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The role of cholinergic and serotonergic neocortical projections in controlling skilled movement in rats : evaluation of a model of dementia

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dc.contributor.advisor Whishaw, Ian
dc.contributor.author Gharbawie, Omar A.
dc.contributor.author University of Lethbridge. Faculty of Arts and Science
dc.date.accessioned 2007-04-30T21:18:33Z
dc.date.available 2007-04-30T21:18:33Z
dc.date.issued 2002
dc.identifier.uri http://hdl.handle.net/10133/177
dc.description vii, 166 leaves : ill. ; 28 cm. en
dc.description.abstract The ascending cholinergic and serotonergic projections are central to cortical activation and normal behavior. The objective of this thesis was to determine whether unilaterally damaging both of these systems would disrupt the production of skilled movements on the contralateral side of the body. Rats received unilateral damage to either the ascending cholinergic, or serotonergic, or both projections. The respective lesions reduced neocortical leveles of acetylcholine and serotonin as assessed by acetylcholinesterase reactivity and immunohistochemical staining for serotonin. Subjects were assessed on a battery of sensorimotor tasks sensitive to neocortical integrity. The cholinergic lesion produced mild deficits on some taks but damage to both together did not abolish skilled movement. The impairments are decreased in relation to the severe effects of bilateral lesions. The results show that the sensorimotor cortex remains functional following deafferentation of both cholinergic and serotonergic afferents. en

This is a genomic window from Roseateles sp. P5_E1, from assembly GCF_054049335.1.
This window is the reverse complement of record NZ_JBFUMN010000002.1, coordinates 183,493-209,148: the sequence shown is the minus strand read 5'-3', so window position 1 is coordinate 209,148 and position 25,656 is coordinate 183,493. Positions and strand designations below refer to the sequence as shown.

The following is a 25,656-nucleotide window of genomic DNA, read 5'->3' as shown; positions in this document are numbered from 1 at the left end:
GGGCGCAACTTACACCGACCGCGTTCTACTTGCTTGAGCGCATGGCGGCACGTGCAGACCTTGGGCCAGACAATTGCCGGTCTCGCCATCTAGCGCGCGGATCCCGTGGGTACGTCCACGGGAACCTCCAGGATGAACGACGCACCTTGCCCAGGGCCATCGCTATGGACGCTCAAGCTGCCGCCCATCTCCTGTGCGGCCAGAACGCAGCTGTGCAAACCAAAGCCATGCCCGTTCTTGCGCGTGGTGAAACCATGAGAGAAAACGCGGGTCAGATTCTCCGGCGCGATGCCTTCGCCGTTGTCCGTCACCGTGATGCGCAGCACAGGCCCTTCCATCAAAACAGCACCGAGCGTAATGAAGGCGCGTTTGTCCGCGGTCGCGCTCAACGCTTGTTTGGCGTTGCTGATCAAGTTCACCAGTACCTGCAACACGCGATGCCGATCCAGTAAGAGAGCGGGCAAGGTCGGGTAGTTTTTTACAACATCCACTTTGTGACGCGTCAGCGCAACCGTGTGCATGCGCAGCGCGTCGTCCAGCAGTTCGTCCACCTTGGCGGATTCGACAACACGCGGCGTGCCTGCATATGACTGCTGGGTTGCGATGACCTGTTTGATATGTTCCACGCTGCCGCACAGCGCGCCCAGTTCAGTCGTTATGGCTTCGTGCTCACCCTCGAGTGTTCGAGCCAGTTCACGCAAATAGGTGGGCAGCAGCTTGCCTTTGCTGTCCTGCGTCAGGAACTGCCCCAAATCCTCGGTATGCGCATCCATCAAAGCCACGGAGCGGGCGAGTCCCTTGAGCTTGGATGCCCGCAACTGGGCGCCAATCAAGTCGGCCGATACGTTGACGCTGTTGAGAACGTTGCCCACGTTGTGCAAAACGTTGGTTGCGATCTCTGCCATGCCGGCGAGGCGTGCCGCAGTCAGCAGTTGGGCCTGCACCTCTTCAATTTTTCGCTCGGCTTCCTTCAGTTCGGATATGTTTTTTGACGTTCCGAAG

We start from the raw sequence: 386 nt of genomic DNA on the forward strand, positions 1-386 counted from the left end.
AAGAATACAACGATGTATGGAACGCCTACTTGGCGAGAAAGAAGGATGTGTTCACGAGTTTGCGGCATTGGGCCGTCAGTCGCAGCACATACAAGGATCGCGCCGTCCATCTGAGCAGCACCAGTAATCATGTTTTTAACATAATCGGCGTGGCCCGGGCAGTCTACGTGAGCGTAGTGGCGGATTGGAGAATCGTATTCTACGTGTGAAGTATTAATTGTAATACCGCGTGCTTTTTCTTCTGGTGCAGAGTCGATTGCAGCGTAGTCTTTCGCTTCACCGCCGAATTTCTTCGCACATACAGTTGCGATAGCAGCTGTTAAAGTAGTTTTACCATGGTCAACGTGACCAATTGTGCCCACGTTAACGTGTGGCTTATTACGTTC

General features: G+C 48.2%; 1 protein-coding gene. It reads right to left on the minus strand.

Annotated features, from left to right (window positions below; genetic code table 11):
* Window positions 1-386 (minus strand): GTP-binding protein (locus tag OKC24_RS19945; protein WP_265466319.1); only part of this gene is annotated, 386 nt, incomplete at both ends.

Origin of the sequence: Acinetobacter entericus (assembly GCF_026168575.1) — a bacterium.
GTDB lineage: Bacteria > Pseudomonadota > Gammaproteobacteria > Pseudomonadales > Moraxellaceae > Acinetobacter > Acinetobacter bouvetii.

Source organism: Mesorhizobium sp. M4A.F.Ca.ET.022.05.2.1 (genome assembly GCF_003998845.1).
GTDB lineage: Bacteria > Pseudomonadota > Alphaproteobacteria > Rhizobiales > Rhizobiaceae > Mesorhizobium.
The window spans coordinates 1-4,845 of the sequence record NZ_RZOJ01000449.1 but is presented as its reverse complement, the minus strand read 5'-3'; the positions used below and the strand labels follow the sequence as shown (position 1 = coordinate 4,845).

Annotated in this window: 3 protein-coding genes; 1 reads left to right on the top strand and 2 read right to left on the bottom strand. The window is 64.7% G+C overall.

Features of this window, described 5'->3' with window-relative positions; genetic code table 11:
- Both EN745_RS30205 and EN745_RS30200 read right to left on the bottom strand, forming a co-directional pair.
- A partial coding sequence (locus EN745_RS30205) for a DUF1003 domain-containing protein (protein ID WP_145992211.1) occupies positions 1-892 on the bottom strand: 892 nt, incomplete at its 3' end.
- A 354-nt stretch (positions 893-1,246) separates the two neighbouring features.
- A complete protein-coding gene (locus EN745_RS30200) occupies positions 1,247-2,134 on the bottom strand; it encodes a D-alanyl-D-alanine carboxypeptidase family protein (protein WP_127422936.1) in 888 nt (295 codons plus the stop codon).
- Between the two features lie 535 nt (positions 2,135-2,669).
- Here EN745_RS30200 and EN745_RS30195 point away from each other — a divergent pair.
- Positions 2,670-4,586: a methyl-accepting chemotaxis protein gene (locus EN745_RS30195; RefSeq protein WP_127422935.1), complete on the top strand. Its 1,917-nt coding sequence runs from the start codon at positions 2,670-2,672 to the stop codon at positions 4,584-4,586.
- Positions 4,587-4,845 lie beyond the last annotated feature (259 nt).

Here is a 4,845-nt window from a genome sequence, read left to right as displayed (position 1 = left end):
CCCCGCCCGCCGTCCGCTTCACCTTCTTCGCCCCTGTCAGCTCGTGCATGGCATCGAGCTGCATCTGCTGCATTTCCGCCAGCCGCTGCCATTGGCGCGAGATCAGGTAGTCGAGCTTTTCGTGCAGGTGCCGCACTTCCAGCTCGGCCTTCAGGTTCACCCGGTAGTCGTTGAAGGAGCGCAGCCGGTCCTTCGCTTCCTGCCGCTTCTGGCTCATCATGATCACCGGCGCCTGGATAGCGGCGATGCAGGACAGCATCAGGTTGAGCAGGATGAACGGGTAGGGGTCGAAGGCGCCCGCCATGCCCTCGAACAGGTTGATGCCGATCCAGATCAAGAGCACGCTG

dc.language.iso en_US en
dc.publisher Lethbridge, Alta. : University of Lethbridge, Faculty of Arts and Science, 2002 en
dc.relation.ispartofseries Thesis (University of Lethbridge. Faculty of Arts and Science) en
dc.subject Dementia -- Research en
dc.subject Rats -- Behavior en
dc.subject Cholinergic mechanisms -- Research en
dc.subject Serotoninergic mechanisms -- Research en
dc.subject Dissertations, Academic en
dc.title The role of cholinergic and serotonergic neocortical projections in controlling skilled movement in rats : evaluation of a model of dementia en
dc.type Thesis en
dc.publisher.faculty Arts and Science
dc.publisher.department Department of Neuroscience

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